So, we've looked at Single Strokes and Double Bass so far. Now it's time to look at Double Strokes. For some drummers these are a real challenge, primarily because they are self-taught rock drummers and rock and roll doesn't require double strokes. Jazz drummers know all about them: you can't be a good jazz drummer and not play doubles.
So, if you're a rock drummer who does not have a good grasp of this important skill, or you're a new drummer who wants a well-rounded technical palette, you will need to get double strokes into your "bag". These lessons are intended to be a first step.
Double-Strokes are foundational to jazz playing. If you're a rock drummer, you might be thinking, "Well, I don't play jazz; why do I need this?" Because it will make you a better drummer, that's why! Isn't that why you've spent hours online searching for drum sites? Isn't that why you're here?
Doubles are quite a barrier for some drummers. The idea here is to start doubles by playing each note with a "push"; that is, by actually forcing the stick into two hits with your wrist. You then work into a "bounce", "pushing" the first note, but letting the stick's natural bounce play the second note. This is difficult, and learning control of the bounce is what it's all about.
Give yourself some time with these. Start by "pushing" all the notes, gradually increasing your speed. Then, begin to develop the "bounce" on all the double-note groupings in these exercises. Again gradually build speed. Then, develop the ability to pick and choose which doubles you "push" and which you "bounce", alternating them. This will improve your control and your touch!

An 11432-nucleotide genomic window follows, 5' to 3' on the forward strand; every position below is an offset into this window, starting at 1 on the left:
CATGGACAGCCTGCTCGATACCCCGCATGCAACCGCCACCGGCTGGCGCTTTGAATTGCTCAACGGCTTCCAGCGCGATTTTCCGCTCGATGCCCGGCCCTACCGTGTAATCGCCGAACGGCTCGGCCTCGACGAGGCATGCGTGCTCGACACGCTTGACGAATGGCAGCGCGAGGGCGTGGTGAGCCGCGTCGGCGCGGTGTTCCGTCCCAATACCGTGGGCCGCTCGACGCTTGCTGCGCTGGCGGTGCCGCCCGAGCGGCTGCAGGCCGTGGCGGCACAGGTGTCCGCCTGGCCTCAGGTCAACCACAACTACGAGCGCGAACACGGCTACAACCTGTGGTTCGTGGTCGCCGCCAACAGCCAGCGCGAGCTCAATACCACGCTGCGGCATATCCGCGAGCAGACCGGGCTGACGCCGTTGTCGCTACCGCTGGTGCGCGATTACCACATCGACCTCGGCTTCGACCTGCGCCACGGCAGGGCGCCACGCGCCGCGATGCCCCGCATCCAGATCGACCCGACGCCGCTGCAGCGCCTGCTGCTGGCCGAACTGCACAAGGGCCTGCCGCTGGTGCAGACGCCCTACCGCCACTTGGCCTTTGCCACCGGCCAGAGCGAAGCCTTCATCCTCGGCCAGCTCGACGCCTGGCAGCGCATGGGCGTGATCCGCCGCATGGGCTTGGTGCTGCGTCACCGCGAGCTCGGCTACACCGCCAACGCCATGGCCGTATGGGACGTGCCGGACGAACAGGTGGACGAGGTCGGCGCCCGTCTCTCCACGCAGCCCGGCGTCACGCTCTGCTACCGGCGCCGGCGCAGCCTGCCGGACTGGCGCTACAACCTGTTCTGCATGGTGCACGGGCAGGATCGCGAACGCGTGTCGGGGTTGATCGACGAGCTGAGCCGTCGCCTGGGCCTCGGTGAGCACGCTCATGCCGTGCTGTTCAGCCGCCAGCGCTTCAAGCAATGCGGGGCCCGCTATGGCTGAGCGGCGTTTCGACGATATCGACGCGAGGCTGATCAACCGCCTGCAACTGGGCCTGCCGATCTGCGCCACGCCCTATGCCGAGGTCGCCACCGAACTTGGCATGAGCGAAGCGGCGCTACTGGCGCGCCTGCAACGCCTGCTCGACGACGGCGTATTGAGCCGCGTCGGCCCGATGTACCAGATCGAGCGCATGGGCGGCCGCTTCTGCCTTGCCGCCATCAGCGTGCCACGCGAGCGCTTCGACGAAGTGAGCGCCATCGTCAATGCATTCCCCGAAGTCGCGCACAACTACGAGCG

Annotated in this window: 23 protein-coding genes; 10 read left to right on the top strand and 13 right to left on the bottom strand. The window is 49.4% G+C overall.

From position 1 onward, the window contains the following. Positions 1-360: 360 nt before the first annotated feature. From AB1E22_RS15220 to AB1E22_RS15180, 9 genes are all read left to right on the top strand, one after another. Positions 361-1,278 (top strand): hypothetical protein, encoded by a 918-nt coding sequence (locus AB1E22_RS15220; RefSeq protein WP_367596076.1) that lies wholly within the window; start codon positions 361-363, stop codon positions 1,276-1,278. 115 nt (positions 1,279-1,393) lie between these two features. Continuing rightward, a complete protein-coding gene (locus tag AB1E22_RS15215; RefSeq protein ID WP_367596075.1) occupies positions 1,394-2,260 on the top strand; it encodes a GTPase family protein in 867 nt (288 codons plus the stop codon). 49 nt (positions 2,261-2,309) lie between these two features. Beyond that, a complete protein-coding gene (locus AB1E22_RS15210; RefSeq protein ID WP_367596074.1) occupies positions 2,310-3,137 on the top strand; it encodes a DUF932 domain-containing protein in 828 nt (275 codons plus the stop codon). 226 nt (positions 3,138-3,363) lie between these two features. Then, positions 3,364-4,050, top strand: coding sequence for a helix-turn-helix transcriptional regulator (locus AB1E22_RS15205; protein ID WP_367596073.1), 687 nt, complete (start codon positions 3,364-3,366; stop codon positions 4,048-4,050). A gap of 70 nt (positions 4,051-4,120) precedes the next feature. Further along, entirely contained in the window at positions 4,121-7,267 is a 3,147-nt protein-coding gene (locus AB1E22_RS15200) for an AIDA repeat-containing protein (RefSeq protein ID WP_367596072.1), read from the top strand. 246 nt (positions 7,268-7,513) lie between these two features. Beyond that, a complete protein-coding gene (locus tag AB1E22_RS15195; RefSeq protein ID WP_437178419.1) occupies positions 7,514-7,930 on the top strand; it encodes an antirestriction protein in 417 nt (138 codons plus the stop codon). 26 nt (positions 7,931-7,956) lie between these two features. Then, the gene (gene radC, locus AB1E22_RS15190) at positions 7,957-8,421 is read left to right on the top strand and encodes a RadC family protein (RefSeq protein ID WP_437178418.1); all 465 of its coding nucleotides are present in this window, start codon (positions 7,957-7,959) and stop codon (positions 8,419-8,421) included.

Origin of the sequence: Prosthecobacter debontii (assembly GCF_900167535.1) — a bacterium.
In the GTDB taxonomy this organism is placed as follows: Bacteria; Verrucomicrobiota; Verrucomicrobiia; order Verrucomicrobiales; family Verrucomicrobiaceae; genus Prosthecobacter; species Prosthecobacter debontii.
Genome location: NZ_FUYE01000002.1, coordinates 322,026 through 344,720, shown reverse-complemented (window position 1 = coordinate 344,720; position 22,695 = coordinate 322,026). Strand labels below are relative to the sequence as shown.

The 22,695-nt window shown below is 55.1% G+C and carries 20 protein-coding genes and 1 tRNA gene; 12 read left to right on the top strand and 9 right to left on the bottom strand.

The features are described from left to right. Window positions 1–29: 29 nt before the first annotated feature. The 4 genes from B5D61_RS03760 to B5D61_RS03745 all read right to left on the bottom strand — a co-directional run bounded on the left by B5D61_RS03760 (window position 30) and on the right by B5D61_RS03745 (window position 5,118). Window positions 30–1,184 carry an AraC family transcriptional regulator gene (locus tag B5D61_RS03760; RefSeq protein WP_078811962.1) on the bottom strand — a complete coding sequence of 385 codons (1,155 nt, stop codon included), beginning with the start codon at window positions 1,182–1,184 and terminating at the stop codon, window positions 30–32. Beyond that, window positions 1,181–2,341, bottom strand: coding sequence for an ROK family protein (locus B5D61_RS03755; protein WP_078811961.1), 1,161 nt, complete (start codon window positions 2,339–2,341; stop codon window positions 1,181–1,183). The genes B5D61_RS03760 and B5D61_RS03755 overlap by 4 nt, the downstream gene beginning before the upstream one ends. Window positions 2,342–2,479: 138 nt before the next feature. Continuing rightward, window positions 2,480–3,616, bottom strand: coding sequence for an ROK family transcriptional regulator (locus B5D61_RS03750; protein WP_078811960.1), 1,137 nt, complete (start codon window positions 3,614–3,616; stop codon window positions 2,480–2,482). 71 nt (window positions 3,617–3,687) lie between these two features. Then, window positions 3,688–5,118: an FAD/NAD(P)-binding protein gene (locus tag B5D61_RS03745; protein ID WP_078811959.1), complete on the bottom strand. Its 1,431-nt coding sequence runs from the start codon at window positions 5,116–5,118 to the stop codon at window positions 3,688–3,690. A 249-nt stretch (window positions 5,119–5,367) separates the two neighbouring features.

As you improve, see how quietly you can play these exercises!
As always, these exercises are meant as a starting point: you are encouraged to develop them further.
First, go to Warming Up and get loose. Concentrate on the Double-Stroke warmup (#4):
Double Strokes #1
The first exercise is a simple method of getting your hands to stop thinking in terms of alternating double-strokes. Start these slow, then speed them up until they hurt. Do three reps, then move on.
Double Strokes #2
Recognize this? It's our old friend the Paradiddle. Great double stroke exercise.
Double Strokes #3
This is kinda like the Paradiddle, except it isn't. You may actually find this easier than the Paradiddle. Do as above.
Double Strokes #4
The Double Paradiddle adds another set of single strokes before the doubles. This does the same. Do as above.
Double Strokes #5
In this one, we've taken the Paradiddle and added only one stroke before the "diddle"! Makes it kinda goofy, but it shouldn't be too hard.
Double Strokes #6
This one may throw you off a bit. We've added a rest. It's just like the first one, except you don't play the other hand (well, maybe it isn't like the first one!) Do as above.
Double Strokes #7
Kinda simple: we've taken #3 above and added another set of singles. These are good for muscle conditioning. Do as above.
Double Strokes #8
This is basically a "backwards" Paradiddle. Don't cheat and count it like a regular Paradiddle! It sets up the last two exercises.
Double Strokes #9
See what's happening here? OK, aside from the odd time signature, what we've done is take the Paradiddle in #8, lop off the last note, tack another Paradiddle on with reversed sticking, again lopping off the last note. This one should drive you mad. Practice it until you can do it in your sleep. Then throw it in as a fill next time you're playing "Freebird" at the Cantena (work it around the toms). See if your band still likes you.
Double Strokes #10
This one's for free. It's not as hard as #9, but it combines the Paradiddle and the "not-quite-Paradiddle" of #3. Get it to sound like a buzz roll!
Well, if you have stuck with this then either you're a jazz drummer or you want to be a better drummer (hopefully everyone has kept with us). We could do a whole year on Double Strokes. They're that important!
Future exercises will delve into wierd patterns; and we'll add rests.
Keep me posted!